Managing a standard product and a personal version on GitHub
SG 2019-01-26: From 2015 until 2019, this blog ran on homebrew PHP software called Upblog, a kind of headless CMS. Now it is a static site built with Jekyll.
This blog platform, Upblog, is on GitHub; I want anyone to be able to download and install it. But I also have a version that I want to use for myself. I soon realised I didn’t want to be copying-and-pasting code changes across from the standard to my personal, so there had to be a proper way to do this with git.
How to do it
The Upblog software is hosted at
My personal installation is
I have a folder for developing Upblog, which is isolated from my website folder. This has a git repo in it, which only has one remote:
$ cd ~/projects/upblog $ git remote -v origin https://github.com/stegriff/upblog (fetch) origin https://github.com/stegriff/upblog (push)
Then there is my website folder, which has two remotes:
$ cd ~/stegriff/upblog $ git remote -v origin https://github.com/stegriff/sg-upblog (fetch) origin https://github.com/stegriff/sg-upblog (push) product https://github.com/stegriff/upblog (fetch) product https://github.com/stegriff/upblog (push)
So the origin for my website is it’s own GitHub repo, but I’ve also added the
product remote (in the usual way):
$ git remote add product https://github.com/stegriff/upblog
Developing the standard product
I write code to add features to the standard product. Be disciplined! Don’t add features to your live site! When a feature is tested and ready, I check everything is committed and then I push to the SP’s origin. Now my changes are in the GitHub version at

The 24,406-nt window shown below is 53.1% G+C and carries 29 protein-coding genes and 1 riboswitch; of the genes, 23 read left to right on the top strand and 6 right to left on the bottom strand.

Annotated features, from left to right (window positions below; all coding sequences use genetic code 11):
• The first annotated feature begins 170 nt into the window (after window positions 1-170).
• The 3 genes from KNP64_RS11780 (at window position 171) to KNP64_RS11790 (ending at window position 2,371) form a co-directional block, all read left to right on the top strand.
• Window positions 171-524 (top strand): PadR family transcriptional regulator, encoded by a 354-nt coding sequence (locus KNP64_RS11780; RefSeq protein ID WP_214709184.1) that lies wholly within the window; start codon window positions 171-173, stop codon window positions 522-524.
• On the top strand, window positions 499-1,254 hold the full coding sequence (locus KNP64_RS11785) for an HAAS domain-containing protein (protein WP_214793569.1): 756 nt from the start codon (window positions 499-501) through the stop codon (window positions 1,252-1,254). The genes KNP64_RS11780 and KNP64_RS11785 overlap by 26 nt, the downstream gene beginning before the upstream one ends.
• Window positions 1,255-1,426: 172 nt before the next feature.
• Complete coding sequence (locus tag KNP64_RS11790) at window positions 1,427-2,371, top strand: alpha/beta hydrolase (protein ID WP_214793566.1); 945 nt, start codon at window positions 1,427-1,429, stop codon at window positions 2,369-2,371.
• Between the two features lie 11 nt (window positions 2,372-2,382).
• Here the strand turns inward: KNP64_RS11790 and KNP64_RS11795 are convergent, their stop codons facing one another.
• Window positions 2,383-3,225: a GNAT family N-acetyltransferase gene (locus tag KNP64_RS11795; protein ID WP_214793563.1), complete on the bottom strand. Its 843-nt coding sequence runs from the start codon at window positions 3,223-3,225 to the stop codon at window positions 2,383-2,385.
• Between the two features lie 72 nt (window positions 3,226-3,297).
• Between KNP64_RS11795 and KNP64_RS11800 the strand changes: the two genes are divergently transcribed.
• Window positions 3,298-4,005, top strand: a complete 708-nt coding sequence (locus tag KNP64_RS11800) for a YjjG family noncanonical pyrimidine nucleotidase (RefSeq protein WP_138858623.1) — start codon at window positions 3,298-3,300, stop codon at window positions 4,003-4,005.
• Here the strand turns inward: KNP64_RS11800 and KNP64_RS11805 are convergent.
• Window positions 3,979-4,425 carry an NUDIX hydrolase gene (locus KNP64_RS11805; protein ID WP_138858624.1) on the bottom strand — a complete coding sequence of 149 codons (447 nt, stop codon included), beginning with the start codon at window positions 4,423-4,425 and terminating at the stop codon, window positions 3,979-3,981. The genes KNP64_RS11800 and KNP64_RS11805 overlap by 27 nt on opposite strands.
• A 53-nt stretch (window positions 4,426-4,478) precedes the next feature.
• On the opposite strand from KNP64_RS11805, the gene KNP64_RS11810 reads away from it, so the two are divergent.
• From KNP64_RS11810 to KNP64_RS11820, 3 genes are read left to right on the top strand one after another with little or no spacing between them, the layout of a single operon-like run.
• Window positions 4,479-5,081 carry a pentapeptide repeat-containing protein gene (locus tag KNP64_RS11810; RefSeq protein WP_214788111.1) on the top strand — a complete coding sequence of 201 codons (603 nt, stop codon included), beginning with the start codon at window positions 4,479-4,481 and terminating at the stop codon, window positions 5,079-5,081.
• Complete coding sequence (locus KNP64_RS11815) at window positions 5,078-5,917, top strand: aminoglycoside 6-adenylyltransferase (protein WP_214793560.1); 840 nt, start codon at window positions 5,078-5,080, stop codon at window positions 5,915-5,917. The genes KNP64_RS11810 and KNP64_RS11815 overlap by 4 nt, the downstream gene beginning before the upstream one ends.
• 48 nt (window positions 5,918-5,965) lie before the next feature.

Check your site is clean
If I’ve added new posts, templates, or other sitely things, I make sure they’re all committed to the website’s origin (
Ignore some files during pull and merge
We basically want to pull
product remote changes into my personal now. This has a few caveats. I want to ignore certain files because I don’t want to overwrite instance-related config or templates specific to my website. This can be done!
I have added a
.gitattributes file in the website directory as so:
/templates/*.* merge=ours config.php merge=ours .htaccess merge=ours README.md merge=ours
I’m not totally sure that the templates line actually works yet, but it’s a WIP. The merge strategy above needs to be configured at the prompt, like this:
$ git config --global merge.ours.driver true
I got both of those steps from the progit book.
Pull and merge
In my website directory:
$ git pull --no-commit --edit product master
--edit gives you peace of mind that you can sort everything out before committing. Since I got my gitattributes file straight, I don’t actually use these flags any more, but they might be helpful to you on your first few merges.
If there are any problems, I resolve these using my default merging tool (TortoiseMerge) by running
$ git mergetool -y
If you don’t have a nice GUI merge tool, you should install one.
During this process, throw in lots of
git status for good measure. You might be left with a
.orig file for any files you used the tool on, so just delete those in your file browser or by using
git add everything that you want to commit. I like to get my staged/unstaged into exactly the right state so that I can then
git add -A
When you’re ready, commit the result and push back to origin
$ git commit -m 'Merged new product features' $ git push origin master
If you’re completely unhappy with how a merge is going and you want to put everything back the way it was:
$ git merge --abort $ git status
If the merge has overwritten one or two key files, and you wanted to keep your site’s version, this can be fixed (using example of
$ git reset HEAD config.php $ git checkout -- config.php $ git status
git reset is the opposite of
git add; it unstages a change.
git checkout reverts changes on a file to the last commit.
Don’t maintain multiple codebases when you don’t have to! :)